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Some tangs aren't very good at eating algae

By Leonard Ho - Posted Apr 13, 2017 09:00 AM
Most marine aquarists think of all tangs as herbivores, so they add any tang they prefer to their aquariums to control algae. And while it is true that the vast majority of tangs are algae-eaters, a new study finds that some tangs (in the case of the study, Ctenochaetus striatus) are really detrivores.
Some tangs aren't very good at eating algae

Ctenochaetus striatus in the Red Sea. Photo by Derek Keats (c.c.)

In a new paper published in Coral Reefs, Researchers wanted to compare the algae-eating abilities of two tangs: Acanthurus nigrofuscus vs. Ctenochaetus striatus.  In experimental aquariums, A. nigrofuscus was able to reduce turf algae length by 51% and the area covered by turfing algae by 15%.  However, the bristletooth/striated tang, C. striatus, had virtually no impact on turf algae whatsoever (length or coverage).  The researchers studied the guts of these Ctenochaetus tangs and discovered 99%+ detritus and sediment, not algae.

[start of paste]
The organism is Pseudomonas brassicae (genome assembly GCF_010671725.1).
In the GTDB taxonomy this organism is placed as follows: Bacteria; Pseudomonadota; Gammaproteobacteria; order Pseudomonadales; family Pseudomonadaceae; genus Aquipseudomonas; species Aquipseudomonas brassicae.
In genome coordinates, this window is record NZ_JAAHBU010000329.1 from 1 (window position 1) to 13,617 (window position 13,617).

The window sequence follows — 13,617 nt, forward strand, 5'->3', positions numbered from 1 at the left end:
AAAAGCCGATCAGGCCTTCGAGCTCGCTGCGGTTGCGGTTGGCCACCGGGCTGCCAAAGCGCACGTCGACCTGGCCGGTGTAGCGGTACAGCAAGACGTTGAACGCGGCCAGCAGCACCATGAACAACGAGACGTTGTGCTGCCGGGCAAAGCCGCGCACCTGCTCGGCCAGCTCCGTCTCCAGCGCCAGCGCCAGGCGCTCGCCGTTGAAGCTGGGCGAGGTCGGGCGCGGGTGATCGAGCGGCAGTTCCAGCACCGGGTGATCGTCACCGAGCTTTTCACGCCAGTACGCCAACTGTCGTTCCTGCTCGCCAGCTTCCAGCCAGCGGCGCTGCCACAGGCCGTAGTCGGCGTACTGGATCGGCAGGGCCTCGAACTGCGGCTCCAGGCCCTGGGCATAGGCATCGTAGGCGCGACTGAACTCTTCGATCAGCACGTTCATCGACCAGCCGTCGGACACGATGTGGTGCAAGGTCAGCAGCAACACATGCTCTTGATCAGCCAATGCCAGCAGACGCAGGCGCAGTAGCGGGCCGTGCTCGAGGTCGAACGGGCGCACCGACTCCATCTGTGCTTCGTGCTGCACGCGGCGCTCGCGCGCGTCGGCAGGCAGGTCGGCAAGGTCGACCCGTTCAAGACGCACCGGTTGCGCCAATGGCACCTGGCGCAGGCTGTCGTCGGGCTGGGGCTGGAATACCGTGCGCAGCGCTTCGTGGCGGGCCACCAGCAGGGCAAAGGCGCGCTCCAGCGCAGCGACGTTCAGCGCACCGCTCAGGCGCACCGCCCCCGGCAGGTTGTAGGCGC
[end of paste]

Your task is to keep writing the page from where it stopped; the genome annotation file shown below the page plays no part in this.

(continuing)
While removing detritus can certainly help to control algae in the long run and thus serves a useful purpose, this study demonstrates that some tangs are essentially useless as direct algae grazers.

I do wonder, however, whether the researchers may have mistaken diatoms for detritus.  Ctenochaetus tangs are not known to eat turf algae in aquariums, but they seem to consume diatoms in spades.

Author: Leonard Ho
Location: Southern California

I'm a passionate aquarist of over 30 years, a coral reef lover, and the blog editor for Advanced Aquarist. While aquarium gadgets interest me, it's really livestock (especially fish), artistry of aquariums, and "method behind the madness" processes that captivate my attention.


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